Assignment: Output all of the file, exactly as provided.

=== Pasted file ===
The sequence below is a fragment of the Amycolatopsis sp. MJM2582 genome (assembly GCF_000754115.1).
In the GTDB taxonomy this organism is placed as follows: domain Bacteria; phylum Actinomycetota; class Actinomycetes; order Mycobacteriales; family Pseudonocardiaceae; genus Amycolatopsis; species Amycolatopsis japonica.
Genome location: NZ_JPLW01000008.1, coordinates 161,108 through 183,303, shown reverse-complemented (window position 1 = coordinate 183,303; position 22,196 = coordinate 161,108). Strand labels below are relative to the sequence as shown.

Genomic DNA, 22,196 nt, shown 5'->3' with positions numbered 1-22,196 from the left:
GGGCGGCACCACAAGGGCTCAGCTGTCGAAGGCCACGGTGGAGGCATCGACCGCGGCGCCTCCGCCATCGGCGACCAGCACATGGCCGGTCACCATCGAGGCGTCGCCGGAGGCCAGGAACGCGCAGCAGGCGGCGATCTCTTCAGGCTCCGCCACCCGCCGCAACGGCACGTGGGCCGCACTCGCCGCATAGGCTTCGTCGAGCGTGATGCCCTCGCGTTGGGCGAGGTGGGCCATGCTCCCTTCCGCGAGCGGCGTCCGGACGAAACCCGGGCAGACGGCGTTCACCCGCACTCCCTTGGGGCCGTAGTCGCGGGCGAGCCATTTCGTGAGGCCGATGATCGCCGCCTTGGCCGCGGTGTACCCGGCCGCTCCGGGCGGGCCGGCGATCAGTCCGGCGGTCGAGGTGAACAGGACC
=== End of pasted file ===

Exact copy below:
The sequence below is a fragment of the Amycolatopsis sp. MJM2582 genome (assembly GCF_000754115.1).
In the GTDB taxonomy this organism is placed as follows: domain Bacteria; phylum Actinomycetota; class Actinomycetes; order Mycobacteriales; family Pseudonocardiaceae; genus Amycolatopsis; species Amycolatopsis japonica.
Genome location: NZ_JPLW01000008.1, coordinates 161,108 through 183,303, shown reverse-complemented (window position 1 = coordinate 183,303; position 22,196 = coordinate 161,108). Strand labels below are relative to the sequence as shown.

Genomic DNA, 22,196 nt, shown 5'->3' with positions numbered 1-22,196 from the left:
GGGCGGCACCACAAGGGCTCAGCTGTCGAAGGCCACGGTGGAGGCATCGACCGCGGCGCCTCCGCCATCGGCGACCAGCACATGGCCGGTCACCATCGAGGCGTCGCCGGAGGCCAGGAACGCGCAGCAGGCGGCGATCTCTTCAGGCTCCGCCACCCGCCGCAACGGCACGTGGGCCGCACTCGCCGCATAGGCTTCGTCGAGCGTGATGCCCTCGCGTTGGGCGAGGTGGGCCATGCTCCCTTCCGCGAGCGGCGTCCGGACGAAACCCGGGCAGACGGCGTTCACCCGCACTCCCTTGGGGCCGTAGTCGCGGGCGAGCCATTTCGTGAGGCCGATGATCGCCGCCTTGGCCGCGGTGTACCCGGCCGCTCCGGGCGGGCCGGCGATCAGTCCGGCGGTCGAGGTGAACAGGACC